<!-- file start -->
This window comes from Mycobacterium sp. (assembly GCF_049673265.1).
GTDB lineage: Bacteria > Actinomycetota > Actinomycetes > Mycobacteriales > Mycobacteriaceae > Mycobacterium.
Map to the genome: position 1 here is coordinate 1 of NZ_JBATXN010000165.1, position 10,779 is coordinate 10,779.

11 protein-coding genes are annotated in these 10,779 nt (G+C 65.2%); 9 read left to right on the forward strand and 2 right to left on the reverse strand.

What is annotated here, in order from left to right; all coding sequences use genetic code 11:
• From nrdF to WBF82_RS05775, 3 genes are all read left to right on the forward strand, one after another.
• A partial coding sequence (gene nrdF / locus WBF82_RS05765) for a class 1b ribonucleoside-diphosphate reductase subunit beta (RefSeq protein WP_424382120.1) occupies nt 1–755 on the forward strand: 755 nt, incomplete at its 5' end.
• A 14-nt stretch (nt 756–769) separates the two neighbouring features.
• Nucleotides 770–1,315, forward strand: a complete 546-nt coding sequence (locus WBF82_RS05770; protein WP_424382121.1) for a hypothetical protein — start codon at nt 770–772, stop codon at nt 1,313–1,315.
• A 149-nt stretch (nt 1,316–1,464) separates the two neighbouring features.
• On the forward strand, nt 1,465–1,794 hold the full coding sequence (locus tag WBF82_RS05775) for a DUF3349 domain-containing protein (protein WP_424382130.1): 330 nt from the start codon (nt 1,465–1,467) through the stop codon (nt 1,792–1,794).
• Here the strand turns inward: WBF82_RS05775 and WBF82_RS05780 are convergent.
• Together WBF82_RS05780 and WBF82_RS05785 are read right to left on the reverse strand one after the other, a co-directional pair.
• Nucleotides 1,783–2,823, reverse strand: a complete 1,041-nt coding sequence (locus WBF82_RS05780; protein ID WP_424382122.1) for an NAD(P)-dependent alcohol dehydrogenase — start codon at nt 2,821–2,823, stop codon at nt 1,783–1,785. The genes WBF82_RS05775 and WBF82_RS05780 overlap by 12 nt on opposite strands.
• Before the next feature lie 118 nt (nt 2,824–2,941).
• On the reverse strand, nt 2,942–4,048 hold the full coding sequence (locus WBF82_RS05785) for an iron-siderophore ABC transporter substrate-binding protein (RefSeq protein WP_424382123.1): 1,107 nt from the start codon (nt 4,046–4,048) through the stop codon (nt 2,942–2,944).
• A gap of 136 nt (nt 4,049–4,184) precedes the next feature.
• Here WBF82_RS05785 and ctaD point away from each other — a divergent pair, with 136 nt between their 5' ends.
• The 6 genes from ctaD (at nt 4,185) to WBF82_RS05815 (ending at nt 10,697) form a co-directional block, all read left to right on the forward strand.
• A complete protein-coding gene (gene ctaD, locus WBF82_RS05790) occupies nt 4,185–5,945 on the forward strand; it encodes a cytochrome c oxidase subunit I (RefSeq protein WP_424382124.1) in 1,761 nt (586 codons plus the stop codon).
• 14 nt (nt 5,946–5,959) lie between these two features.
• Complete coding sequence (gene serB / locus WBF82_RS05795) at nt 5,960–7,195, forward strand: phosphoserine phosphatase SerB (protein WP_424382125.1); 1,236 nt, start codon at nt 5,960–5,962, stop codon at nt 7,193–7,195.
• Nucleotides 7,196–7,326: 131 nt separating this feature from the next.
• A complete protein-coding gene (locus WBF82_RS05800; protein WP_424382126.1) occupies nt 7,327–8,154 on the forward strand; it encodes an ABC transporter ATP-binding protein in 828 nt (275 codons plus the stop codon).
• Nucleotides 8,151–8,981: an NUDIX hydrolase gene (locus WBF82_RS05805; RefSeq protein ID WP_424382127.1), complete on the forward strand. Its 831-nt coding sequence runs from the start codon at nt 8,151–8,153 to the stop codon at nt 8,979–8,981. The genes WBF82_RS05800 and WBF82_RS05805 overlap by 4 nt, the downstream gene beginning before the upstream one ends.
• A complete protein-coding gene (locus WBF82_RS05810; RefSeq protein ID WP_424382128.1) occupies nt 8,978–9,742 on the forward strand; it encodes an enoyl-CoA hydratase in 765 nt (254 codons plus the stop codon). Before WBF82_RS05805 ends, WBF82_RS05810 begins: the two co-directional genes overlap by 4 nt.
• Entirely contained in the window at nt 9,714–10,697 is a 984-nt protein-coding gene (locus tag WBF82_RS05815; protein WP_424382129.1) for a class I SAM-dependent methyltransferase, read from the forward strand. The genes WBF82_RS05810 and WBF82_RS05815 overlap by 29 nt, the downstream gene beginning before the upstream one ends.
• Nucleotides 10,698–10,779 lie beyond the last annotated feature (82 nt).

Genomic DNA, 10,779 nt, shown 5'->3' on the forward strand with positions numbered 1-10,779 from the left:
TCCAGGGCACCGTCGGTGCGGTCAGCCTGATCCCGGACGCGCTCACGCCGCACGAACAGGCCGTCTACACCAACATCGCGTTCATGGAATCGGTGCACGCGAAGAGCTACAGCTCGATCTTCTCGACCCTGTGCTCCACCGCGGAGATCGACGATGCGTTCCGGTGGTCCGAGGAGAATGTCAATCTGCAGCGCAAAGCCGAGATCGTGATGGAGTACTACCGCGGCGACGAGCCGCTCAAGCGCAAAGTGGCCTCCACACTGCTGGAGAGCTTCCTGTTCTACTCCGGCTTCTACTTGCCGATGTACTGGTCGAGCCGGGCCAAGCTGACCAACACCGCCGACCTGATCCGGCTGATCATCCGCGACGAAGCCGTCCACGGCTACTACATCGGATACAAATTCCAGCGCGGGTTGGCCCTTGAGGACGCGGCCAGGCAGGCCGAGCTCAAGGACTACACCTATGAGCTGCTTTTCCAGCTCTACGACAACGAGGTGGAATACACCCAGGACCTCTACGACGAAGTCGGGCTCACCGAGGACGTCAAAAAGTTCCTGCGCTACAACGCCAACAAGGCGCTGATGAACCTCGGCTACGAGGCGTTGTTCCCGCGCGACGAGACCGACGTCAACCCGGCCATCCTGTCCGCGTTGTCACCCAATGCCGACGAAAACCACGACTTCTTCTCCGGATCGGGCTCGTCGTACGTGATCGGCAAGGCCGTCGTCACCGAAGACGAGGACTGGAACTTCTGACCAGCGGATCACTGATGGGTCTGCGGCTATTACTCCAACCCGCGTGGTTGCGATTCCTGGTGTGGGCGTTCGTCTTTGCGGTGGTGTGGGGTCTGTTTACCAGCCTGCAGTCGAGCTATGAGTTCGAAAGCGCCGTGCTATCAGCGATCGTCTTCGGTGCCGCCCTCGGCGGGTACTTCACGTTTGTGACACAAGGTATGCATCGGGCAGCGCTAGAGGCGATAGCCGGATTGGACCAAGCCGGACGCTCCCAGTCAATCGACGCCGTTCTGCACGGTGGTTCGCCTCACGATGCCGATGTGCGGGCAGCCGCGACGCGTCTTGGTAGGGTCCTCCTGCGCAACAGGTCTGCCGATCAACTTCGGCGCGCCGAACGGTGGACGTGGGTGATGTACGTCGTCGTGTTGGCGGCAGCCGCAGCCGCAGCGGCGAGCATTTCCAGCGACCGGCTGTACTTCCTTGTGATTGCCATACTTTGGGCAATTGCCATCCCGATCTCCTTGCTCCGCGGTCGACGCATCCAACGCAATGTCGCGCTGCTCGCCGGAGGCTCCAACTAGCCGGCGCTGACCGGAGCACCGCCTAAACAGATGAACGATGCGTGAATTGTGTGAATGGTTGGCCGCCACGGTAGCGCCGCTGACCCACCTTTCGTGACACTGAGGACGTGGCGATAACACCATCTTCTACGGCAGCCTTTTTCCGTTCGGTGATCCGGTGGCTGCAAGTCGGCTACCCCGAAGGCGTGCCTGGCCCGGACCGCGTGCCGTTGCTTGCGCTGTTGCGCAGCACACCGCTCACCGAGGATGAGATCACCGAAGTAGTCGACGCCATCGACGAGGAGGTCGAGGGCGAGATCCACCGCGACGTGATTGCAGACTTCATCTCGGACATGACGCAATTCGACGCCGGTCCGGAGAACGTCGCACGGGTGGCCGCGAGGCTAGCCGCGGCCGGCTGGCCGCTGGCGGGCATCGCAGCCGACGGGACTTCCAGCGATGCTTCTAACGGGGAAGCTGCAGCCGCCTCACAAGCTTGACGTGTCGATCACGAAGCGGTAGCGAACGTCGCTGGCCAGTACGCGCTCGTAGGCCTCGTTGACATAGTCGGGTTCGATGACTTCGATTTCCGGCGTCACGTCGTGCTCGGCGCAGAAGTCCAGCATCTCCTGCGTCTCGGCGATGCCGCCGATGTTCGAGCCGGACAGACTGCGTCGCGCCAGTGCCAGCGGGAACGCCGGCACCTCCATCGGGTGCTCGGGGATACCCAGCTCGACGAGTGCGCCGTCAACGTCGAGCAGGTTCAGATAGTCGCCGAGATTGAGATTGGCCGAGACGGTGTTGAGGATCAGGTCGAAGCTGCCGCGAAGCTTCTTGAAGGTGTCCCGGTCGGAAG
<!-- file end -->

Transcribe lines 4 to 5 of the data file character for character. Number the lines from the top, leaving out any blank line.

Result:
11 protein-coding genes are annotated in these 10,779 nt (G+C 65.2%); 9 read left to right on the forward strand and 2 right to left on the reverse strand.

What is annotated here, in order from left to right; all coding sequences use genetic code 11: